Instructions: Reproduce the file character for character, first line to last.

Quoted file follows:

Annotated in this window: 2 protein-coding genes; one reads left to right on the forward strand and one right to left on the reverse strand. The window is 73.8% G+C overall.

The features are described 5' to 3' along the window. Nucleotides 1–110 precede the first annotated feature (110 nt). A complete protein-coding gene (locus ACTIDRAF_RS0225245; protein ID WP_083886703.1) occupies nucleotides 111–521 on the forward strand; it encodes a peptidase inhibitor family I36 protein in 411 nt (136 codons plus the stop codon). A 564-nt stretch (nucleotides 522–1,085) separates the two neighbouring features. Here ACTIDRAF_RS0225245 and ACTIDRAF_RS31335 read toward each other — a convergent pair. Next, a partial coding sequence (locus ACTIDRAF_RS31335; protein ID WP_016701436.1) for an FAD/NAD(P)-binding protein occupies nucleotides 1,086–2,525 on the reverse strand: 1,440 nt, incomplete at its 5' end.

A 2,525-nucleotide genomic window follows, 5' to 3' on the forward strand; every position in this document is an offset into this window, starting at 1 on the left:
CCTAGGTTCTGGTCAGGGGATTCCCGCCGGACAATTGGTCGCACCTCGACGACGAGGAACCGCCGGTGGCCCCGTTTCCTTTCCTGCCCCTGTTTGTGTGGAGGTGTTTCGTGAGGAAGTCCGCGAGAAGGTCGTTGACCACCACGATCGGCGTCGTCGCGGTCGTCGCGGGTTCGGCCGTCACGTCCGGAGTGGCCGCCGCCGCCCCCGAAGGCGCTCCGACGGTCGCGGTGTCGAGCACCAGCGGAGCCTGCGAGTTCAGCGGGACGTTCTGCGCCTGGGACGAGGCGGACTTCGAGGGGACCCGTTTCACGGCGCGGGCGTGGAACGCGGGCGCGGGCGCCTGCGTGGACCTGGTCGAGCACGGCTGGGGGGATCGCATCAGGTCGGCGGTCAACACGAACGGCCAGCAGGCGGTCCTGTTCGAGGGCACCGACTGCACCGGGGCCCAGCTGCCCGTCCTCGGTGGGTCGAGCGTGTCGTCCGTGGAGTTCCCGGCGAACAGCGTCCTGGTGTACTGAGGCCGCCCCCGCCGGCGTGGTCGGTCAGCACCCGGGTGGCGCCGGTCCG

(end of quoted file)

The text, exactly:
Annotated in this window: 2 protein-coding genes; one reads left to right on the forward strand and one right to left on the reverse strand. The window is 73.8% G+C overall.

The features are described 5' to 3' along the window. Nucleotides 1–110 precede the first annotated feature (110 nt). A complete protein-coding gene (locus ACTIDRAF_RS0225245; protein ID WP_083886703.1) occupies nucleotides 111–521 on the forward strand; it encodes a peptidase inhibitor family I36 protein in 411 nt (136 codons plus the stop codon). A 564-nt stretch (nucleotides 522–1,085) separates the two neighbouring features. Here ACTIDRAF_RS0225245 and ACTIDRAF_RS31335 read toward each other — a convergent pair. Next, a partial coding sequence (locus ACTIDRAF_RS31335; protein ID WP_016701436.1) for an FAD/NAD(P)-binding protein occupies nucleotides 1,086–2,525 on the reverse strand: 1,440 nt, incomplete at its 5' end.

A 2,525-nucleotide genomic window follows, 5' to 3' on the forward strand; every position in this document is an offset into this window, starting at 1 on the left:
CCTAGGTTCTGGTCAGGGGATTCCCGCCGGACAATTGGTCGCACCTCGACGACGAGGAACCGCCGGTGGCCCCGTTTCCTTTCCTGCCCCTGTTTGTGTGGAGGTGTTTCGTGAGGAAGTCCGCGAGAAGGTCGTTGACCACCACGATCGGCGTCGTCGCGGTCGTCGCGGGTTCGGCCGTCACGTCCGGAGTGGCCGCCGCCGCCCCCGAAGGCGCTCCGACGGTCGCGGTGTCGAGCACCAGCGGAGCCTGCGAGTTCAGCGGGACGTTCTGCGCCTGGGACGAGGCGGACTTCGAGGGGACCCGTTTCACGGCGCGGGCGTGGAACGCGGGCGCGGGCGCCTGCGTGGACCTGGTCGAGCACGGCTGGGGGGATCGCATCAGGTCGGCGGTCAACACGAACGGCCAGCAGGCGGTCCTGTTCGAGGGCACCGACTGCACCGGGGCCCAGCTGCCCGTCCTCGGTGGGTCGAGCGTGTCGTCCGTGGAGTTCCCGGCGAACAGCGTCCTGGTGTACTGAGGCCGCCCCCGCCGGCGTGGTCGGTCAGCACCCGGGTGGCGCCGGTCCG